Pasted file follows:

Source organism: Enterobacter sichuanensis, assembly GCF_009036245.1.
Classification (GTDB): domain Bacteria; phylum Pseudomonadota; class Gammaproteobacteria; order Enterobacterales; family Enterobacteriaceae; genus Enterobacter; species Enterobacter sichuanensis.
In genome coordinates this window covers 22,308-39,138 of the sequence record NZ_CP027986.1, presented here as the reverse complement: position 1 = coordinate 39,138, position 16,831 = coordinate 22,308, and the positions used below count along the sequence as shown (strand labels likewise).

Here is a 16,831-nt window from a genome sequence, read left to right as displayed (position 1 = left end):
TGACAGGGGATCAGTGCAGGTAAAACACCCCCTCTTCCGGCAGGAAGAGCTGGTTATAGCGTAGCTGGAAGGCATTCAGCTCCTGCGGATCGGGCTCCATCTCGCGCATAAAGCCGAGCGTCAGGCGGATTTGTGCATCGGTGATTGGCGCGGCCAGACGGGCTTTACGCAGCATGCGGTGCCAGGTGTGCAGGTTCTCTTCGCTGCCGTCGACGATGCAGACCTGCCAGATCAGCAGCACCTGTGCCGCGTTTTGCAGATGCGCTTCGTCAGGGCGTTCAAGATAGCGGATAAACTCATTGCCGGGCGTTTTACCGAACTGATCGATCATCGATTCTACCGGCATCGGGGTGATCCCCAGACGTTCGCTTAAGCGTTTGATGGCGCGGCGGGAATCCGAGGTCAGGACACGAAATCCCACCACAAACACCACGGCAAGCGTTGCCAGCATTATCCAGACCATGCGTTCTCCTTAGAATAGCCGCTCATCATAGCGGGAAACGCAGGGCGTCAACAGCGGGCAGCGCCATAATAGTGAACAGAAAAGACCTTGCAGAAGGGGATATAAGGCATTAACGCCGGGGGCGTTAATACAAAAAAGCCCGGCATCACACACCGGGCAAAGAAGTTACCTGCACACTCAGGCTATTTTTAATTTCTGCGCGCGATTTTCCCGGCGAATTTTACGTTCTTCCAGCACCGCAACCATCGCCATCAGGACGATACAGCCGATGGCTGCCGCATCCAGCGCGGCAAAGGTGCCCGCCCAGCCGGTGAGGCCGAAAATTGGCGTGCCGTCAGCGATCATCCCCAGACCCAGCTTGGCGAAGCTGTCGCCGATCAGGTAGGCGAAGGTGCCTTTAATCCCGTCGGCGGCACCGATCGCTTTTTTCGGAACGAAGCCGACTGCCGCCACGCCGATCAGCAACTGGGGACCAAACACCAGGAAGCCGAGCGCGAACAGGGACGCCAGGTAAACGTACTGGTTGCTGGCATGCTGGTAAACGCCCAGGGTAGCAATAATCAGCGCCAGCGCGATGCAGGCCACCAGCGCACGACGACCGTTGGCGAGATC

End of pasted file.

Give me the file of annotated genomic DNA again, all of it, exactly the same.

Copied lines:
Source organism: Enterobacter sichuanensis, assembly GCF_009036245.1.
Classification (GTDB): domain Bacteria; phylum Pseudomonadota; class Gammaproteobacteria; order Enterobacterales; family Enterobacteriaceae; genus Enterobacter; species Enterobacter sichuanensis.
In genome coordinates this window covers 22,308-39,138 of the sequence record NZ_CP027986.1, presented here as the reverse complement: position 1 = coordinate 39,138, position 16,831 = coordinate 22,308, and the positions used below count along the sequence as shown (strand labels likewise).

Here is a 16,831-nt window from a genome sequence, read left to right as displayed (position 1 = left end):
TGACAGGGGATCAGTGCAGGTAAAACACCCCCTCTTCCGGCAGGAAGAGCTGGTTATAGCGTAGCTGGAAGGCATTCAGCTCCTGCGGATCGGGCTCCATCTCGCGCATAAAGCCGAGCGTCAGGCGGATTTGTGCATCGGTGATTGGCGCGGCCAGACGGGCTTTACGCAGCATGCGGTGCCAGGTGTGCAGGTTCTCTTCGCTGCCGTCGACGATGCAGACCTGCCAGATCAGCAGCACCTGTGCCGCGTTTTGCAGATGCGCTTCGTCAGGGCGTTCAAGATAGCGGATAAACTCATTGCCGGGCGTTTTACCGAACTGATCGATCATCGATTCTACCGGCATCGGGGTGATCCCCAGACGTTCGCTTAAGCGTTTGATGGCGCGGCGGGAATCCGAGGTCAGGACACGAAATCCCACCACAAACACCACGGCAAGCGTTGCCAGCATTATCCAGACCATGCGTTCTCCTTAGAATAGCCGCTCATCATAGCGGGAAACGCAGGGCGTCAACAGCGGGCAGCGCCATAATAGTGAACAGAAAAGACCTTGCAGAAGGGGATATAAGGCATTAACGCCGGGGGCGTTAATACAAAAAAGCCCGGCATCACACACCGGGCAAAGAAGTTACCTGCACACTCAGGCTATTTTTAATTTCTGCGCGCGATTTTCCCGGCGAATTTTACGTTCTTCCAGCACCGCAACCATCGCCATCAGGACGATACAGCCGATGGCTGCCGCATCCAGCGCGGCAAAGGTGCCCGCCCAGCCGGTGAGGCCGAAAATTGGCGTGCCGTCAGCGATCATCCCCAGACCCAGCTTGGCGAAGCTGTCGCCGATCAGGTAGGCGAAGGTGCCTTTAATCCCGTCGGCGGCACCGATCGCTTTTTTCGGAACGAAGCCGACTGCCGCCACGCCGATCAGCAACTGGGGACCAAACACCAGGAAGCCGAGCGCGAACAGGGACGCCAGGTAAACGTACTGGTTGCTGGCATGCTGGTAAACGCCCAGGGTAGCAATAATCAGCGCCAGCGCGATGCAGGCCACCAGCGCACGACGACCGTTGGCGAGATC